School counselors support each other, practice self-care to be their best for students


Katelyn Burley

School counselor Mike Ryan with his stress relievers. Stress relief is an integral part of being able to be emotionally prepared to fully support students.

Katelyn Burley and Grace Edwards

It’s been a hard day’s night for a counselor with meetings, scheduling, and taking care of students. But just a sprinkle of quality time with family, working out, hugging a stuffed animal, or hanging out with friends can help them feel better.

“[Counseling] is a really tough job and we deal with a lot of things on a daily basis,” school counselor Krista Anders said. “[It is] really [important to] make sure that we take care of ourselves, so we can take care of others.”

The counseling department meets every other Wednesday to discuss professional topics, their personal lives, and how they can encourage or help each other. With 200-300 students each, counselors tend to hear a lot of upsetting situations about students’ lives, so it is crucial for them to practice self-care.

“There’s been a lot of stuff going — bad things with students and with us personally as counselors [such as] death — friends passing away, family members passing away, kids passing away, sickness,” school resource counselor Paul Young said. “Nothing that we haven’t dealt with in the past, but it seems like within the first few weeks of school… there have been some rough situations.”

The first meeting of the school year was a particularly emotional one as counselors shared different ways that they take care of themselves when they are mentally exhausted.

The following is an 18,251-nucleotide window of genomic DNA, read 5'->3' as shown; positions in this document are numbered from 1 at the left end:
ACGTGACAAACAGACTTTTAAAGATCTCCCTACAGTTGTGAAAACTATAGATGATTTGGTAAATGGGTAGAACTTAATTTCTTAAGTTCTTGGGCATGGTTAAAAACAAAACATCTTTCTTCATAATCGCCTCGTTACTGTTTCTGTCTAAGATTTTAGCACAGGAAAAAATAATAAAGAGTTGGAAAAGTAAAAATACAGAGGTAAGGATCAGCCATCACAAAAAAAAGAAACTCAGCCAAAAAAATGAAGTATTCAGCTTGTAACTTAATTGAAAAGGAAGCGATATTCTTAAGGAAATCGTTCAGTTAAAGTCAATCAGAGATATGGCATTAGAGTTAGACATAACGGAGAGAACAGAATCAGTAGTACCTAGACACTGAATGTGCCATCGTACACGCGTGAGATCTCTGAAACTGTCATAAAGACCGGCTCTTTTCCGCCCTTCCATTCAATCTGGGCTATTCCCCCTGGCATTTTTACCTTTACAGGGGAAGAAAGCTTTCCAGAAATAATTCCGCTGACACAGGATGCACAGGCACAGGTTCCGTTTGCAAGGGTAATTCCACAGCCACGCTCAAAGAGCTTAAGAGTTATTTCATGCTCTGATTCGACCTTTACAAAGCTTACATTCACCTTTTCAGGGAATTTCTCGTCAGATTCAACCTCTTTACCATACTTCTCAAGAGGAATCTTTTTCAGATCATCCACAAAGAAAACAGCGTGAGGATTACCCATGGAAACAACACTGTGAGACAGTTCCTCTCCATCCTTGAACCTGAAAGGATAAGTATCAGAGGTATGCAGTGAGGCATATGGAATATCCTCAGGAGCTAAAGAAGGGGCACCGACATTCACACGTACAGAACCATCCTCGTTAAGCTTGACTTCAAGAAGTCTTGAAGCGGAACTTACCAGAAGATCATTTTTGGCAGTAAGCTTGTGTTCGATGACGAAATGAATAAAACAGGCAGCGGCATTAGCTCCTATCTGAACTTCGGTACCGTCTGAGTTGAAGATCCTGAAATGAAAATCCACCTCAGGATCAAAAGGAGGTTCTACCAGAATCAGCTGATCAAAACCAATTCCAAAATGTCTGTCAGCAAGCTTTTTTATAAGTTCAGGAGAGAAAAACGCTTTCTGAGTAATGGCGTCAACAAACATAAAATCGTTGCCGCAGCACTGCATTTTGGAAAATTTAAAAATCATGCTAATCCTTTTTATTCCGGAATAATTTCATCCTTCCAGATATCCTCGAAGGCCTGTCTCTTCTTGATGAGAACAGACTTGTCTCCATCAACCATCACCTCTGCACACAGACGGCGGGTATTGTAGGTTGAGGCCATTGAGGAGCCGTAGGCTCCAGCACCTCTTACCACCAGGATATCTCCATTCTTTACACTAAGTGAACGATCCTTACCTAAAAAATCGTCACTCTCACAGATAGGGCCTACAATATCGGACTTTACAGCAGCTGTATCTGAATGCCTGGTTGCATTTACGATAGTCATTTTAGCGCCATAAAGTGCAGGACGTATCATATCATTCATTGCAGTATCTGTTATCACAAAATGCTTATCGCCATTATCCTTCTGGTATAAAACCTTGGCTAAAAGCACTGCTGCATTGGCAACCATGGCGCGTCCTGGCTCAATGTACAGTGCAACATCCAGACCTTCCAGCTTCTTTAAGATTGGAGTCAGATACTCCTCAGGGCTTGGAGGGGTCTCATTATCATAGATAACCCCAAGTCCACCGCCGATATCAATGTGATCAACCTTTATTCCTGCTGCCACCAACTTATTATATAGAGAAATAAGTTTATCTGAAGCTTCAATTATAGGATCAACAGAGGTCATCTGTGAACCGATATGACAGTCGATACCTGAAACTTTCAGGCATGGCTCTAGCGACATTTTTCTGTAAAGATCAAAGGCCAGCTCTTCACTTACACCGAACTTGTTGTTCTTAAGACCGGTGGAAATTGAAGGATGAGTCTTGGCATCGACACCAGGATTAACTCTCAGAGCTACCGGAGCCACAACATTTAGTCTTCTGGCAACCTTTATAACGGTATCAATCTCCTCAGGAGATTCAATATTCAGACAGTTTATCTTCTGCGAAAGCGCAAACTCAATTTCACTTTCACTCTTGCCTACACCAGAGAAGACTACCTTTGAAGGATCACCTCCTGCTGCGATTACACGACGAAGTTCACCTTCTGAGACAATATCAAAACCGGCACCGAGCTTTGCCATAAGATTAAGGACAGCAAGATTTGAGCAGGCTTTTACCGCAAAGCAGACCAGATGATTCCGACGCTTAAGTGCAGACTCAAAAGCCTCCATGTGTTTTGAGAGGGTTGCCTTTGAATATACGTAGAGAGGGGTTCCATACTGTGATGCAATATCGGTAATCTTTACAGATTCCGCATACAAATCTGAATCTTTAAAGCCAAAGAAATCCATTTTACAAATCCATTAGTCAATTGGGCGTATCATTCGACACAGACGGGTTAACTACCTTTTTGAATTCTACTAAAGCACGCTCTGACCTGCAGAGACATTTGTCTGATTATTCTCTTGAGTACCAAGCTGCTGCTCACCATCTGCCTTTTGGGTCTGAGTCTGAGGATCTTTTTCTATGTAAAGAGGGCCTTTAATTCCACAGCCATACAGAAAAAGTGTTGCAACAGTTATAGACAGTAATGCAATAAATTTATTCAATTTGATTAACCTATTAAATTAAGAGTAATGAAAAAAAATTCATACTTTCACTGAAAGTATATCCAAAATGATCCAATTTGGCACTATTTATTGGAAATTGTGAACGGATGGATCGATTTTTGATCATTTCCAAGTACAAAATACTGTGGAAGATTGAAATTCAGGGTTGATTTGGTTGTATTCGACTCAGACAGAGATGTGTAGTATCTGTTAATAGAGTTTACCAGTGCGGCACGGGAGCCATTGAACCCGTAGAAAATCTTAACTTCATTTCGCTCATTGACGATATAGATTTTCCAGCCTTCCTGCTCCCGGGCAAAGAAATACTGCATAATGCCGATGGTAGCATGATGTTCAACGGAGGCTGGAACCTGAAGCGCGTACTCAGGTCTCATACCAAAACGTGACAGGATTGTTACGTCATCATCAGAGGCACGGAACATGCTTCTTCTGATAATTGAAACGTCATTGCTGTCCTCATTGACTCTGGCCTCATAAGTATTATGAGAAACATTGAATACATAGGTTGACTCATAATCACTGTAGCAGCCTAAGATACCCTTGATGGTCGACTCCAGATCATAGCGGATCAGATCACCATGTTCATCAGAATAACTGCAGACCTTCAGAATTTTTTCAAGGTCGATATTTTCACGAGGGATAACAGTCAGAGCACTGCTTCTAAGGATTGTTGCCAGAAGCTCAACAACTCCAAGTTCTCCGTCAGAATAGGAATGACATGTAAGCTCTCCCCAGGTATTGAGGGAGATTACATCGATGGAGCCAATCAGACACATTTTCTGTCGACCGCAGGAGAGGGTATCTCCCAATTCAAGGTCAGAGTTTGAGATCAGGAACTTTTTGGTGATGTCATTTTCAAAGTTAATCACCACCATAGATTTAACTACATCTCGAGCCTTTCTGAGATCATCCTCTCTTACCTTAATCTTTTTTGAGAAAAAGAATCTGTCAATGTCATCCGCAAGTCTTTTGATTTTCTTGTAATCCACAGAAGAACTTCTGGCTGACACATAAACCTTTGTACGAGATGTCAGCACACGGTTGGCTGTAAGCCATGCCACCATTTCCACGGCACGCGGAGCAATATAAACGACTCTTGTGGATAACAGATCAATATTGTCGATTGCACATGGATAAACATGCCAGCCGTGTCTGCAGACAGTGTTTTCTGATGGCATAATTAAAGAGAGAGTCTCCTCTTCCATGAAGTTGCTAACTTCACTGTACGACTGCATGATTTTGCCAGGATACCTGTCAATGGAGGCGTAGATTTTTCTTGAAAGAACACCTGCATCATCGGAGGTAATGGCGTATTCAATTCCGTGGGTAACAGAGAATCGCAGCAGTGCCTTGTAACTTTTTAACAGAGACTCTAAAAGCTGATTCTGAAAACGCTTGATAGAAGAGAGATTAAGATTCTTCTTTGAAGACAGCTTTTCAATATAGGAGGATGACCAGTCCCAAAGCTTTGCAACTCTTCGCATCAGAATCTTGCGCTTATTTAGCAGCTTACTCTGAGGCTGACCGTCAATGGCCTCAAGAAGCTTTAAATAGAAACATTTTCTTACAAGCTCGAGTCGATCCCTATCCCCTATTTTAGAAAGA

“There are always ways of improving, and, you know, maybe something works better. [Something] that you didn’t know or hadn’t tried yet. It’s always good to be open to those kinds of things,” school counselor Jessica Salomon said.

“As counselors and educators, we don’t appreciate our successes very well because we move right on to what the next task or problem is,” school counselor Mike Ryan said. “So we don’t take time to even think about ourselves and our job because we’re constantly thinking about the next person.”

Counselors work diligently to help students in every way, sometimes even by sharing personal stories. They also work with their colleagues to make sure that they are okay to talk with students about a subject that is sensitive to them. If not, another counselor may step in to help that student.

“There’s a lot that [students] go through that some counselors have also been through, so there’s some stuff that hits home. I think it’s important to realize what those things are. [It’s important for us to recognize] what we’ve dealt with and what might trigger us,” Salomon said.

Watkins Mill High School’s counseling department is a close-knit group. “It’s really great when you work with people that have been in [counseling] for a long time and you’re able to lean on one another and ask questions and get support,” Anders added. “We are always there for each other. We know how to work together and it just makes me very happy to work in the department that I work in.”

“As counselors, we really need to be aware of our own emotional boundaries. You can’t own other people’s problems. It’s a fine balance between being compassionate and also protecting yourself,” Ryan said.

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